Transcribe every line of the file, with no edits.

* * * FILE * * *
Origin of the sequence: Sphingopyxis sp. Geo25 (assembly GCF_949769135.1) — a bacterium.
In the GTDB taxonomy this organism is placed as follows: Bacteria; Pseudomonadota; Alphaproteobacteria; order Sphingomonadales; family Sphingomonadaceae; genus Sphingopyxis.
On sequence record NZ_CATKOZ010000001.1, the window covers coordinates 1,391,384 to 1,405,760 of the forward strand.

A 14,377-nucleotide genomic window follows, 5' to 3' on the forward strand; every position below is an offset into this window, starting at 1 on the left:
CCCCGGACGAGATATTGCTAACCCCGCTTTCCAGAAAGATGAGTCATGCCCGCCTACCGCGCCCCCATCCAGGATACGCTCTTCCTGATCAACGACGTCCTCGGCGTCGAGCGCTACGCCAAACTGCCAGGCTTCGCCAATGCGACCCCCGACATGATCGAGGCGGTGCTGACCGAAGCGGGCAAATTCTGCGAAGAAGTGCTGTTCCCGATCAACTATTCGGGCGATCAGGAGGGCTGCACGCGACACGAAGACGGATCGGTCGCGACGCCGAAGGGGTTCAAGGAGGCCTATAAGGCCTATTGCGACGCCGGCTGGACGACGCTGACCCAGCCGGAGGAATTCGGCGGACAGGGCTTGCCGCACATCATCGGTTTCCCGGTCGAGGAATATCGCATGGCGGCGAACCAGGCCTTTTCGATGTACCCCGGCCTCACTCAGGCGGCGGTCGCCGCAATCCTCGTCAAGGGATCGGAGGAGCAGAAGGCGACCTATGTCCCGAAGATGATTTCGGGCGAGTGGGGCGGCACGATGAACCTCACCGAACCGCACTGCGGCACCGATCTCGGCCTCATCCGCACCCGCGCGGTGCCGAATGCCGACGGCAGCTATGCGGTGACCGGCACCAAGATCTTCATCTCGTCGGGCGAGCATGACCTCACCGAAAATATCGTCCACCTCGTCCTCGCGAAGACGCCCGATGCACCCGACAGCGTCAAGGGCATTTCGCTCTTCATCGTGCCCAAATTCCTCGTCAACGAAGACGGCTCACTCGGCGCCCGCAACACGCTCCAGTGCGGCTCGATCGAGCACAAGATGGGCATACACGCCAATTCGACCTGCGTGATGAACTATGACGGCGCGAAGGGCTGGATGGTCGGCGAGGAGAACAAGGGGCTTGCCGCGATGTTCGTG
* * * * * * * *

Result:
Origin of the sequence: Sphingopyxis sp. Geo25 (assembly GCF_949769135.1) — a bacterium.
In the GTDB taxonomy this organism is placed as follows: Bacteria; Pseudomonadota; Alphaproteobacteria; order Sphingomonadales; family Sphingomonadaceae; genus Sphingopyxis.
On sequence record NZ_CATKOZ010000001.1, the window covers coordinates 1,391,384 to 1,405,760 of the forward strand.

A 14,377-nucleotide genomic window follows, 5' to 3' on the forward strand; every position below is an offset into this window, starting at 1 on the left:
CCCCGGACGAGATATTGCTAACCCCGCTTTCCAGAAAGATGAGTCATGCCCGCCTACCGCGCCCCCATCCAGGATACGCTCTTCCTGATCAACGACGTCCTCGGCGTCGAGCGCTACGCCAAACTGCCAGGCTTCGCCAATGCGACCCCCGACATGATCGAGGCGGTGCTGACCGAAGCGGGCAAATTCTGCGAAGAAGTGCTGTTCCCGATCAACTATTCGGGCGATCAGGAGGGCTGCACGCGACACGAAGACGGATCGGTCGCGACGCCGAAGGGGTTCAAGGAGGCCTATAAGGCCTATTGCGACGCCGGCTGGACGACGCTGACCCAGCCGGAGGAATTCGGCGGACAGGGCTTGCCGCACATCATCGGTTTCCCGGTCGAGGAATATCGCATGGCGGCGAACCAGGCCTTTTCGATGTACCCCGGCCTCACTCAGGCGGCGGTCGCCGCAATCCTCGTCAAGGGATCGGAGGAGCAGAAGGCGACCTATGTCCCGAAGATGATTTCGGGCGAGTGGGGCGGCACGATGAACCTCACCGAACCGCACTGCGGCACCGATCTCGGCCTCATCCGCACCCGCGCGGTGCCGAATGCCGACGGCAGCTATGCGGTGACCGGCACCAAGATCTTCATCTCGTCGGGCGAGCATGACCTCACCGAAAATATCGTCCACCTCGTCCTCGCGAAGACGCCCGATGCACCCGACAGCGTCAAGGGCATTTCGCTCTTCATCGTGCCCAAATTCCTCGTCAACGAAGACGGCTCACTCGGCGCCCGCAACACGCTCCAGTGCGGCTCGATCGAGCACAAGATGGGCATACACGCCAATTCGACCTGCGTGATGAACTATGACGGCGCGAAGGGCTGGATGGTCGGCGAGGAGAACAAGGGGCTTGCCGCGATGTTCGTG